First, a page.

• It plans to replace input subsidies with direct cash transfers. It has kick-started a national electronic market for produce and is nudging States to repeal their APMC Acts, which prevent farmers from selling in markets of their choice.
  • But its aggressive inflation-fighting efforts and on-off trade policies still work to the detriment of farmers. In the last couple of years, despite supply gluts, the Centre has continued with sizeable imports of wheat and pulses at low tariffs.

Handling of spikes

  • Seasonal spikes in prices of sugar, atta or rice are often met with export taxes, minimum export prices or even outright export bans.
  • States, on their part, continue to be quite adamant about levying high taxes and hanging on to the draconian mandis, which force farmers to rely heavily on middlemen.
  • This puts the Indian farmer in a ‘Heads I win, tails you lose’ situation. If market prices of crops hit rock-bottom, the government is helpless to rescue them. But if prices soar, the government prevents them from making hay by clamping down.
  • All this makes it clear why Indian farmers are seething. It’s for the same reason that salaried employees are often unhappy.

F. Prelims Fact

Nothing here for today!!!

G. Practice Questions for UPSC Prelims Exam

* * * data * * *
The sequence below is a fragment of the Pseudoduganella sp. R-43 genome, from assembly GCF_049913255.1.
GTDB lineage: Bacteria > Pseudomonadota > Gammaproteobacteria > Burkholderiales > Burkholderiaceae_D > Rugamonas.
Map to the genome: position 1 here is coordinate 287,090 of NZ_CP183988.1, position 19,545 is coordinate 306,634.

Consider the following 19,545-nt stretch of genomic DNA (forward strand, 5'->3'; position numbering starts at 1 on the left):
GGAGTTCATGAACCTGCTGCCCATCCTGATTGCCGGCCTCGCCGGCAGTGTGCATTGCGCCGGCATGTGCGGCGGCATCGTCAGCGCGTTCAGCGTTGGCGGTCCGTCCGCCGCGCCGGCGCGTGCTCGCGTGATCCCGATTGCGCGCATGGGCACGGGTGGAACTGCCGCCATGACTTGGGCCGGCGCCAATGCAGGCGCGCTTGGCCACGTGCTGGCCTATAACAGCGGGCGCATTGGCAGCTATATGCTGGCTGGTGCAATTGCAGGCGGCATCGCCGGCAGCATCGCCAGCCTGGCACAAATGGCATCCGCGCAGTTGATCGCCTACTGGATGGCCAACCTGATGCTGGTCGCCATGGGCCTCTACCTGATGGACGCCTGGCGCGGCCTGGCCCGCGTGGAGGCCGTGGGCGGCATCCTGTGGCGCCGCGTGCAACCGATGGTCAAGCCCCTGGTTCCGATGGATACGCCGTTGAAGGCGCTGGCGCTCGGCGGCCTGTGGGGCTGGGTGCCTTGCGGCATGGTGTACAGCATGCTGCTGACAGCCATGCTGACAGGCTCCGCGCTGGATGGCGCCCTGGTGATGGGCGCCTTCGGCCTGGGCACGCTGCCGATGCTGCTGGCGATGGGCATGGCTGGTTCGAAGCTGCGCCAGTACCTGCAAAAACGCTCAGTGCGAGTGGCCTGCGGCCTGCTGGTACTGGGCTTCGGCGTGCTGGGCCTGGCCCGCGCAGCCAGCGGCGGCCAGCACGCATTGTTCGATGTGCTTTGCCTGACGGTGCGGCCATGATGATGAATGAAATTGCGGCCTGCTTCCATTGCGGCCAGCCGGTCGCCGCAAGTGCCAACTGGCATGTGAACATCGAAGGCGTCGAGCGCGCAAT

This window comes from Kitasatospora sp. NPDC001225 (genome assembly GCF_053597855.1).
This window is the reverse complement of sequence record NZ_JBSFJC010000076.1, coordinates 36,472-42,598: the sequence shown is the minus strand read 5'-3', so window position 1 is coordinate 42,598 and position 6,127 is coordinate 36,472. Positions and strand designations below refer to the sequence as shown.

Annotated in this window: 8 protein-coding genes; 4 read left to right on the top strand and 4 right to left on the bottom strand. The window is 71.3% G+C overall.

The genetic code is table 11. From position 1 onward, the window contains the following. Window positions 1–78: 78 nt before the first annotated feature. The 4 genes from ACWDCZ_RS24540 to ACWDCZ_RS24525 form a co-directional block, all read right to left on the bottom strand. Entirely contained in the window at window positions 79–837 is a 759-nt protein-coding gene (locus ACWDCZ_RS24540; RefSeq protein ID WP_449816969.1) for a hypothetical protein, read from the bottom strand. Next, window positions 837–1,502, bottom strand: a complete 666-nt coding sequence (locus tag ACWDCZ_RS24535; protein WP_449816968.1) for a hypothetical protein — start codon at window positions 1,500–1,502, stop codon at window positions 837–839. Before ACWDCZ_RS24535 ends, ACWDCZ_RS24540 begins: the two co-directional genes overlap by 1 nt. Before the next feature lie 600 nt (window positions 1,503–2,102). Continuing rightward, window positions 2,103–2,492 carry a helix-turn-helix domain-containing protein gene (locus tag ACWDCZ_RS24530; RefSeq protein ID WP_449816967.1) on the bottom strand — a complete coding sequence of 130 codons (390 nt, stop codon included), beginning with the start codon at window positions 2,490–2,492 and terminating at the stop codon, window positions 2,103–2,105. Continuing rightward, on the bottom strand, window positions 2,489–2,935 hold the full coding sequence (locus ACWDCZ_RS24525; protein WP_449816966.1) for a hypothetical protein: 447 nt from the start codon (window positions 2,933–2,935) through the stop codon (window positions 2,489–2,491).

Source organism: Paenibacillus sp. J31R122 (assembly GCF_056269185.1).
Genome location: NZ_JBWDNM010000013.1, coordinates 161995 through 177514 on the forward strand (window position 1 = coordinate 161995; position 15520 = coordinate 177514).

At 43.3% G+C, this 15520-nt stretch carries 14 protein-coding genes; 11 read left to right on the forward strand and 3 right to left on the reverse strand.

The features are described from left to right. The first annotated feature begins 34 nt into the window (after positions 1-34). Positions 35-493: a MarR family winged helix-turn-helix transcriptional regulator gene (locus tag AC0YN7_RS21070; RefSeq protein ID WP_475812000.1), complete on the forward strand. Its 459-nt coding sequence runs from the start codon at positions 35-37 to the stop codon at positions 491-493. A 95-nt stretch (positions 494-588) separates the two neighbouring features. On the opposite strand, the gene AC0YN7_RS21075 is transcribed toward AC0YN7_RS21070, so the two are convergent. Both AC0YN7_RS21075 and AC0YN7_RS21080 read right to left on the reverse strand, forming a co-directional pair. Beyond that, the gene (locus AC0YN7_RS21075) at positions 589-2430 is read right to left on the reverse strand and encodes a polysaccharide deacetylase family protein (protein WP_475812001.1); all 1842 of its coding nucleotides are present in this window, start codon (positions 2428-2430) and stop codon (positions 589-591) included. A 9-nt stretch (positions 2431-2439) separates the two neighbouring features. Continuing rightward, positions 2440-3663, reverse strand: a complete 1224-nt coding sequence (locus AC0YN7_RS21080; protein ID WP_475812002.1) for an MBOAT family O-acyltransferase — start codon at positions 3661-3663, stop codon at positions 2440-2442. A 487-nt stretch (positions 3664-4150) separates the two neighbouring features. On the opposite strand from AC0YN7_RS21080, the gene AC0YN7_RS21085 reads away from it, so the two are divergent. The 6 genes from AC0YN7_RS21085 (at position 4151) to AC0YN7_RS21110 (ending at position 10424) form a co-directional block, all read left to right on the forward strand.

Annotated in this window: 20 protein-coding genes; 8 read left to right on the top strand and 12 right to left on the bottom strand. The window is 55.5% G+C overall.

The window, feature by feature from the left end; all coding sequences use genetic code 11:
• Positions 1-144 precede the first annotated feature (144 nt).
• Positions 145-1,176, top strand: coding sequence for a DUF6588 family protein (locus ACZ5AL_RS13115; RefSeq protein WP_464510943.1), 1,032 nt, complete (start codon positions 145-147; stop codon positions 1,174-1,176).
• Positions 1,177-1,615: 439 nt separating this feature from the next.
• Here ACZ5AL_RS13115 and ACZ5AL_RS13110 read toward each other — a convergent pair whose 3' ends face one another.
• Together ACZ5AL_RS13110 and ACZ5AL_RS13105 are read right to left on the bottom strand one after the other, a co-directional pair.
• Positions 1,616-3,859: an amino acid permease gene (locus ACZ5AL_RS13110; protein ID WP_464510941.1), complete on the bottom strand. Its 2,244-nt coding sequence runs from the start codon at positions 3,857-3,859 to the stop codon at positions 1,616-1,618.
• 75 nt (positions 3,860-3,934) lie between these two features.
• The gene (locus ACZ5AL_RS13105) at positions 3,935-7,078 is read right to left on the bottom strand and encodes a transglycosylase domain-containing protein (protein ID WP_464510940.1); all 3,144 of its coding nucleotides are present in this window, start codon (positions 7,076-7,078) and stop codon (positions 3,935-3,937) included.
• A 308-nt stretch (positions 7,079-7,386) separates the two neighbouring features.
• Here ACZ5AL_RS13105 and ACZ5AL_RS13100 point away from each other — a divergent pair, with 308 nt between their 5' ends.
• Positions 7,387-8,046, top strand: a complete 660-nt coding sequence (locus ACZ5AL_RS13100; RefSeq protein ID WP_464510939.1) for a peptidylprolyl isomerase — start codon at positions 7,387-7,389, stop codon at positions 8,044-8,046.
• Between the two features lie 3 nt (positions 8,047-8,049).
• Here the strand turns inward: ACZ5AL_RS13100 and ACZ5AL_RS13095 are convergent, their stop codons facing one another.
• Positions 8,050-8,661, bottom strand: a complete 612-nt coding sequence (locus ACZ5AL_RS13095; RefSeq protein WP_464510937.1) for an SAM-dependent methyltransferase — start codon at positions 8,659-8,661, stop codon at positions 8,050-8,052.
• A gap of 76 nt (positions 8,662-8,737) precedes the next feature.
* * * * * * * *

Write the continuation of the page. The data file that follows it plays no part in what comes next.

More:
Question 1. Consider the following statements about Seeker Technology in Brahmos:
  1. European Union has an advanced data protection framework, named as the General Data Protection Regulation (GDPR).
  2. India currently provides data protection under Information Technology Act, 2000.

Which of the statements are correct?

  1. 1 only
  2. 2 only
  3. Both 1 and 2
  4. None of the above


Question 2. Consider the following statements with respect to Forest Fire in India:
  1. Forest Survey of India (FSI) analyses the data by overlaying the digitised boundaries of forest areas.
  2. The FSI relays news of the fire to the concerned State.

Which of the statements are correct?

  1. 1 only
  2. 2 only
  3. Both 1 and 2
  4. None of the above


Question 3. Consider the following statements:
  1. At present, up to 49% FDI is allowed through the automatic route, though no significant investment has come into the sector.
  2. Draft Defence Production Policy, 2018 has suggested further liberalisation of Foreign Direct Investment (FDI), by permitting up to 90% FDI under the automatic route.

Which of the statements are correct?

  1. 1 only
  2. 2 only
  3. Both 1 and 2
  4. None of the above



H. UPSC Mains Practice Questions

General Studies III


  1. Forest Fires have become a frequent phenomena in India. Suggest some measures to address this issue.


2. The slogan “Jai Jawan Jai Kisan” is a myth in Indian economy with respect to farming. Farmers going on a protest march is a reflection of government’s apathy towards farmers. What are the issues faced by farmers in India and suggest some remedies in this regard.


Also, check previous Daily News Analysis